Earlier this year, the Choir at St. Ignatius Catholic Church in Tarpon Springs performed a concert to benefit Catholic Charities. They sang quite a wide variety of music. One of the pieces they sang was an American Folk Hymn titled “Down to the River to Pray.” The chorus of the hymn is:
“As I went down in the river to pray,
Studying about that good old way,
And who shall wear the starry crown.
Good Lord, show me the way!”
The hymn’s melody has a plaintive Appalachian quality to it. It sounds exactly like what it proclaims, namely, “old fashioned religion.” The lyrics describe a warm, heartfelt, simple, trusting relationship with God.
Religion, as a warm, heartfelt, simple, trusting relationship with God, is a very appealing notion. I think it is also very faithful to the Scriptures. It is also very difficult to accomplish. There are a couple of significant obstacles that stand in the way of a daily experience of trusting God.
The first of those obstacles is that we live in a culture that is extremely distrustful. We Americans distrust our government. We distrust foreign governments. We distrust all institutions, particularly churches. We distrust one another, and in the midst of all our distrust we complain that our society has grown fragmented and contentious. (Gee, how did we became so polarized that civil public discourse is no longer possible? Could it be the result of our intransigence and distrust, maybe?)
I was going to use a reference to recent political events as an example of our society’s high degree of distrust. I reconsidered doing so because any reference to any political event would be the immediate cause of polarization among those who read or heard the reference. No further examples of distrust are necessary; each one of us is a sufficient witness to the level of distrust in our society.
The second obstacle to experiencing religion as both a comfort and a call to conversion is the extreme degree of individualism present in our society. Unlike American society in the 1960’s the extreme individualism prevalent today is not a political or ideological statement; rather, it is the result of shallowness, narcissism and a deep-seated anti-social disregard for other people.
The feast of Pentecost speaks directly to the self-destructive situation of American society today.
In the ancient world, wind was a principal source of energy. Peter, Andrew, James and John would have relied on the power of the wind to sail their fishing boats. The Roman Imperial Navy ruled the Mediterranean Sea in ships powered by the wind. Today, in Florida, at the beginning of another Hurricane season we are reminded of how powerful the wind can be.
Both the first reading (Acts 2:2), and the Gospel (John 20:22), compare the Holy Spirit to the power of the wind. The Holy Spirit is Divine power exercised on our behalf and in our lives.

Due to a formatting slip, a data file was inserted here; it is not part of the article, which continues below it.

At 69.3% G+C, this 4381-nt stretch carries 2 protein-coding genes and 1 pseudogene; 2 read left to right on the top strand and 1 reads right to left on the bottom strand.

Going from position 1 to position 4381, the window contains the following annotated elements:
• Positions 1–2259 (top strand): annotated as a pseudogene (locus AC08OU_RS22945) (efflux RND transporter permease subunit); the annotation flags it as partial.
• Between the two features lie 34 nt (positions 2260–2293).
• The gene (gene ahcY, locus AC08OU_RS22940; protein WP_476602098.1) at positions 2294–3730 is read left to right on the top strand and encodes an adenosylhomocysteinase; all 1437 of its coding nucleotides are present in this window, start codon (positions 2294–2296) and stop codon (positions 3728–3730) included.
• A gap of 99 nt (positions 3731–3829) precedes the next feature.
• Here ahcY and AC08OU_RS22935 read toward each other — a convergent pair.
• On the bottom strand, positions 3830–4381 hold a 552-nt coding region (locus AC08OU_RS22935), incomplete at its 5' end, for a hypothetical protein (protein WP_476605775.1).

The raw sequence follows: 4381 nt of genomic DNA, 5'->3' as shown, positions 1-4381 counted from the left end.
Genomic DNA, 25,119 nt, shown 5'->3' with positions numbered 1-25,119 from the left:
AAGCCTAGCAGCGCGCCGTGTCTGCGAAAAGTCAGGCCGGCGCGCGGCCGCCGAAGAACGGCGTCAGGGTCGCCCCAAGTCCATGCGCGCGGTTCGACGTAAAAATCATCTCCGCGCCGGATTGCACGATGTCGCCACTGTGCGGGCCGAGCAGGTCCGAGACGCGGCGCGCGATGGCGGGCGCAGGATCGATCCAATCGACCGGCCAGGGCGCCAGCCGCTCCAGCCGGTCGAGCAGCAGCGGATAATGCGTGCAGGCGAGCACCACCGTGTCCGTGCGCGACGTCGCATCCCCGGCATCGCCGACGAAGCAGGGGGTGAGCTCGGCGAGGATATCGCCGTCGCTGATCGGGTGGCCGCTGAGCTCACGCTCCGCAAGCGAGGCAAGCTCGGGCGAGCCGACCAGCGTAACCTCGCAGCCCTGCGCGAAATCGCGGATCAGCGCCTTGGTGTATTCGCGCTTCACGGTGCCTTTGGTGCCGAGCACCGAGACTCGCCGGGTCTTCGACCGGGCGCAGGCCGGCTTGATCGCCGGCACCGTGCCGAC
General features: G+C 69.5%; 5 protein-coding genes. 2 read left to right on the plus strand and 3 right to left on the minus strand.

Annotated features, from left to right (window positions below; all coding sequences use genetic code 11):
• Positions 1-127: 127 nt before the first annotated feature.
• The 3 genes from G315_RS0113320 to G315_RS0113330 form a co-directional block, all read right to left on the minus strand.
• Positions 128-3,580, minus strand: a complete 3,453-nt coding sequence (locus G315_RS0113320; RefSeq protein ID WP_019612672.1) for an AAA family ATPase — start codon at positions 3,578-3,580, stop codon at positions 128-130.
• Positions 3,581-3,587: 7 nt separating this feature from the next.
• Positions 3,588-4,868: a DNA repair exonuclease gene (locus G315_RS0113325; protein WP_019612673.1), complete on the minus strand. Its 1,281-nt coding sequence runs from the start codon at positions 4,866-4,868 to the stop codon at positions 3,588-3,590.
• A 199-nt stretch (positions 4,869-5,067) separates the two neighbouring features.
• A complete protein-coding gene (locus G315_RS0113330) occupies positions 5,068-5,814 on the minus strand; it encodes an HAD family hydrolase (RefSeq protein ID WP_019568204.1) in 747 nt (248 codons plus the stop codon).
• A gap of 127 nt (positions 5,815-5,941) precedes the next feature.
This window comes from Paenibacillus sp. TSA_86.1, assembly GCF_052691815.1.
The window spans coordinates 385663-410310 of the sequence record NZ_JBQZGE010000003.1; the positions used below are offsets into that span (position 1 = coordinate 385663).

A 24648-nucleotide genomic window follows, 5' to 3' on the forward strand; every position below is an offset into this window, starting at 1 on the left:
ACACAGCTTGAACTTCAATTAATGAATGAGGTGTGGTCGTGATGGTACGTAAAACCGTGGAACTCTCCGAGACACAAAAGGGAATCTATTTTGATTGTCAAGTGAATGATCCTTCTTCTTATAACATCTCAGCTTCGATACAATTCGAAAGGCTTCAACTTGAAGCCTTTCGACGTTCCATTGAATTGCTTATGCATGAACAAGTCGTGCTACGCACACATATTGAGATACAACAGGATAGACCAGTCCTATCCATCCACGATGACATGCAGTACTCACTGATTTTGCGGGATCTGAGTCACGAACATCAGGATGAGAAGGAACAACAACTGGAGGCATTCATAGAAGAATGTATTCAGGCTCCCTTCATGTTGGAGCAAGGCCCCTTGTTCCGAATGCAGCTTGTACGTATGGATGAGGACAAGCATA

Specifically, in the act of faith, the Holy Spirit is Divine power that leads us to an appropriate relationship with God. The Holy Spirit is the one who leads us by our warm, heartfelt and simple desire to love God and be loved by God. The power of the Holy Spirit prevents our limited human abilities from going astray when we make an honest, heartfelt effort to trust in God.
The Feast of Pentecost is a good reminder of the power and presence of the Holy Spirit in our lives. This Feast is also a good reminder of why we need the Holy Spirit in our lives. The distrust and selfishness that have become the hallmarks of our society are obstacles to trusting relationships with other people and God. These powerful social trends will not dissipate without some sort of outside intervention. The Holy Spirit is that necessary intervention.
In order to be decent human beings we must be more than our human nature can be on its own. In order to be decent human beings we need God’s power, the Holy Spirit, the one who directs our desires to their proper goal: warm, heartfelt, simple, trusting relationships with God and others.
Pentecost is intended to recur on a daily basis, because each day it is our mission to announce the Resurrection. The power of the Holy Spirit makes this possible, and the lack of trust in the world makes this necessary.
Each day God offers us the power of the Holy Spirit. Each day we must make a conscious effort to accept God’s offer. Each day we recommit ourselves to learning to trust God and others. In doing so, we swim upstream, against the current of wider society. If it feels like a struggle, that’s because it is a struggle. However, we are not alone in our struggle.
The difference between faith and fear, superstition, self-righteousness, sentimentality, selfishness, dissoluteness and the like is made by a consciousness of God’s presence and the power of the Holy Spirit. The Holy Spirit led the apostles to proclaim courageously the Resurrection of Jesus. (Acts 2:4) Today, and every day, we take up the mission of the apostles, and we pray, “Good Lord, show me the way!”
Great Homily !